About that Ordinariate

Here are links to three stories relevant to the Ordinariate of Our Lady of Walsingham in England.

On Fr. Blake’s excellent blog we find that there will be a talk given my Msgr. Andrew Burnham, of the Ordinariate, a St. Magdelen parish in Brighton.

Damian Thompson asks a burning question many of us have been wondering about: Why doesn’t the Ordinariate have a church yet in London?

And on a slightly tangential vector, MSNBC has a story that a proposal has been made by Prime Minister David Cameron to overturn the English law discriminating against Catholics and marriage to royals.

About Fr. John Zuhlsdorf

Fr. Z is the guy who runs this blog. o{]:¬)
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  1. mike cliffson says:

    Royal liberty to marry Catholics along with everyone’s right to marry any or everyone , goats not excluded, not so vectorally tangential,( the “Magic Circle”, wherein the Bishops are NOT prayed for enough, mea culpa interalia, could do a better job of giving the impression of a higher priority being given to obedience to the Pope, support of the ordinariate, zero women priests, and defence of marriage and life, and a lower priority to being well thoughtof in places where they think )

    Twere better Mr Conservative- inname only left well alone : marriage betwixt one man and one woman, and forget getting creds with msm, BBC, and the luvvies- Catholic royals could suffer a few more years.
    Personally, I pray the bishops don’t buy the packadge.
    Mutatis mutanandis : Politicians are often lessers of two weevils, but if a noncitizen may be be allowed a suggestion to you cousins: ware Rinos of a Camaroonish stripe: at least you´ve got primaries! Right now, too.

  2. Gail F says:

    Not so thrilled about the British proposal. It seems to me that this is another instance of “discrimination” claims where they don’t belong. Although it has a long history of actually discriminating against Catholics, English law doesn’t “discriminate against Catholics” when it says that heirs to the throne can’t marry Catholics. That’s the logical consequence of having the king or queen be head of a Protestant church. My goodness, it makes no sense at all for the head of the Church of England to be married to a Catholic! Unless, of course, you think that the Church of England is completely irrelevant, or you intend to get the monarchy out of the Anglican Communion altogether. To me, this sounds more like political correctness at the expense of common sense, and/or the British having so little regard for religion now that they think it doesn’t matter at all.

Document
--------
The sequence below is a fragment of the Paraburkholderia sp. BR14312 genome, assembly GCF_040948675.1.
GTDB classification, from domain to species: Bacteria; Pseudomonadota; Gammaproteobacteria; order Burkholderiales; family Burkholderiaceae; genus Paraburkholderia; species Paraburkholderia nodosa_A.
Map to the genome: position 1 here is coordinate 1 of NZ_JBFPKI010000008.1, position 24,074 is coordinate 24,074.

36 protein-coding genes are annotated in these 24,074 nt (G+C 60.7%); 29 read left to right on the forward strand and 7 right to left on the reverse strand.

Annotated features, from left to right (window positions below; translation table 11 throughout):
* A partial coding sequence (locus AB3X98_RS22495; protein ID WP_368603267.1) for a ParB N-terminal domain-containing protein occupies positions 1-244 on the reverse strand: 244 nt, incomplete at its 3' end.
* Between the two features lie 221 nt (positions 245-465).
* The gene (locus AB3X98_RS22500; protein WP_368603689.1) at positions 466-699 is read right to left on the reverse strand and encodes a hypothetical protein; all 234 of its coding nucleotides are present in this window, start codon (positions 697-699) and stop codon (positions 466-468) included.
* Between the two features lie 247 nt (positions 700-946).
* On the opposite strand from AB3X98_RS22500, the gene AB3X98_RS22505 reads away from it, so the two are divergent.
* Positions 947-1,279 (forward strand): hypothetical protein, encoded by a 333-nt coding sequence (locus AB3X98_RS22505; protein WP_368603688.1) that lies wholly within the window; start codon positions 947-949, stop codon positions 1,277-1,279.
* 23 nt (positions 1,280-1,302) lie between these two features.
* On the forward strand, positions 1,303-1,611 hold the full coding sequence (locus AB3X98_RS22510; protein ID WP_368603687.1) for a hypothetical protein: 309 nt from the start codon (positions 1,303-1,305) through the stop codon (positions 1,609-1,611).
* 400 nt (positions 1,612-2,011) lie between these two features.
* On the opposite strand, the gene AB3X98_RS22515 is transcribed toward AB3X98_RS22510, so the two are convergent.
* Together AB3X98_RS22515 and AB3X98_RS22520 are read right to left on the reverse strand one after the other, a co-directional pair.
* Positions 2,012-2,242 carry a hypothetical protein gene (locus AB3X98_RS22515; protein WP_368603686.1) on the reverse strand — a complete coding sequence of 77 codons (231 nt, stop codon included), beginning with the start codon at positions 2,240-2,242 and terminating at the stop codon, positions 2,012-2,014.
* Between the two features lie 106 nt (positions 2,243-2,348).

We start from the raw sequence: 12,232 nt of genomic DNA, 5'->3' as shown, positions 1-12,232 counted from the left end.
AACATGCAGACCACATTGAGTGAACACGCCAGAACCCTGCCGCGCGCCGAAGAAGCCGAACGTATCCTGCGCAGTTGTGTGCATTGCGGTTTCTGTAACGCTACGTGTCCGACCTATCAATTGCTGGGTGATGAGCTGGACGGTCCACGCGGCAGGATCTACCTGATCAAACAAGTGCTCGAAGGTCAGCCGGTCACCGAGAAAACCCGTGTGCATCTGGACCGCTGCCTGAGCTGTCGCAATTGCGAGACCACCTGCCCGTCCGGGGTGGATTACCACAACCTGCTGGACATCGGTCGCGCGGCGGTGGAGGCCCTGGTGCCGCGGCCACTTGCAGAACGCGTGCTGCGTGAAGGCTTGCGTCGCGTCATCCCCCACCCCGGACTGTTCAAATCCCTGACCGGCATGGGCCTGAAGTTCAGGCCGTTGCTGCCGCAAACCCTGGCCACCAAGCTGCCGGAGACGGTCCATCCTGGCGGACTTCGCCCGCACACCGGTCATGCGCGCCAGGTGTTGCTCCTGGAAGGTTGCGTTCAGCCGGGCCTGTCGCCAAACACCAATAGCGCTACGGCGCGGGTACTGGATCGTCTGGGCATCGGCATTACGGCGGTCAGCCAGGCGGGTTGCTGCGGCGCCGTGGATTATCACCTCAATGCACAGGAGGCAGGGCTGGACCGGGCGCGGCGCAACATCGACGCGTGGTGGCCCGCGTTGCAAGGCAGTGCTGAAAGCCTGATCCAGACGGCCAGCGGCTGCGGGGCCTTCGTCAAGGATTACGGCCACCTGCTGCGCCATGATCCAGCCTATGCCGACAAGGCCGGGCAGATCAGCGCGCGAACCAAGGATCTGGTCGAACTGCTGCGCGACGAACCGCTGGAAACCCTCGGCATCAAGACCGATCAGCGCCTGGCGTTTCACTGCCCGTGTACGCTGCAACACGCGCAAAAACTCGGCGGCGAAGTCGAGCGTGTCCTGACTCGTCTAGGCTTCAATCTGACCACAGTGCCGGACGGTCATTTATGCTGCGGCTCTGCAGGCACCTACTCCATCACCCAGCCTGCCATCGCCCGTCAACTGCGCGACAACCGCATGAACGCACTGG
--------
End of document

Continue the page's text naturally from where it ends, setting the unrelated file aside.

Mike Cliffson: Are you British? Your post made this American’s head hurt. It reminds me of letters to the editor I’ve read when in England — so pithy that it’s practically unintelligible. “ware Rinos of a Camaroonish stripe: at least you´ve got primaries!” Wha???????

  3. JonPatrick says:

    Seems to me that having the the King/Queen be the head of the church is an anachronism and the C of E should be divorced from the Crown. Then there would no need for the restriction on royals marrying Catholics.

  4. Legisperitus says:

    Seems to me the Church of England itself is fast becoming an anachronism. Wasn’t there a report earlier this year that the average C of E member is 61 years old? In a few more generations there might be no one left in Britain except atheists, Catholics, Muslims, a few Jews and Hindus, and the royal family. At that point the whole “Head of the Church” thing would be an empty title and could easily be discarded.

  5. pattif says:

    When I first heard this latest proposal to end the “discriminatory” prohibition of royals marrying Catholics and retaining their place in succession to the crown, I wondered what parallel universe the Prime Minister inhabits. In the universe I inhabit, people lie awake at night worrying about how to pay the mortgage, heat the house, feed and clothe the kids, but in Cameronworld, it seems they lie awake at night worrying about Catholics being denied the right to marry the heir to the throne and the abolition of primogeniture.

    Then I read mike cliffson’s comment, and it reminded me that Mr Cameron’s predecessor started talking about the Act of Succession when there was a crucial by-election pending in a constituency with a significant Catholic population. Since politicians seem to think that all they have to do is dangle the bait and Catholics will rise to it, it seems at least possible that Mr Cameron thinks he will get away with bundling the right of Catholics to marry members of the royal family with his gay marriage proposals. He can try to bribe us in any way he likes, but it still won’t make the word “marriage” mean anything other than the life-long, indissoluble union between a man and a woman.

  6. thefeds says: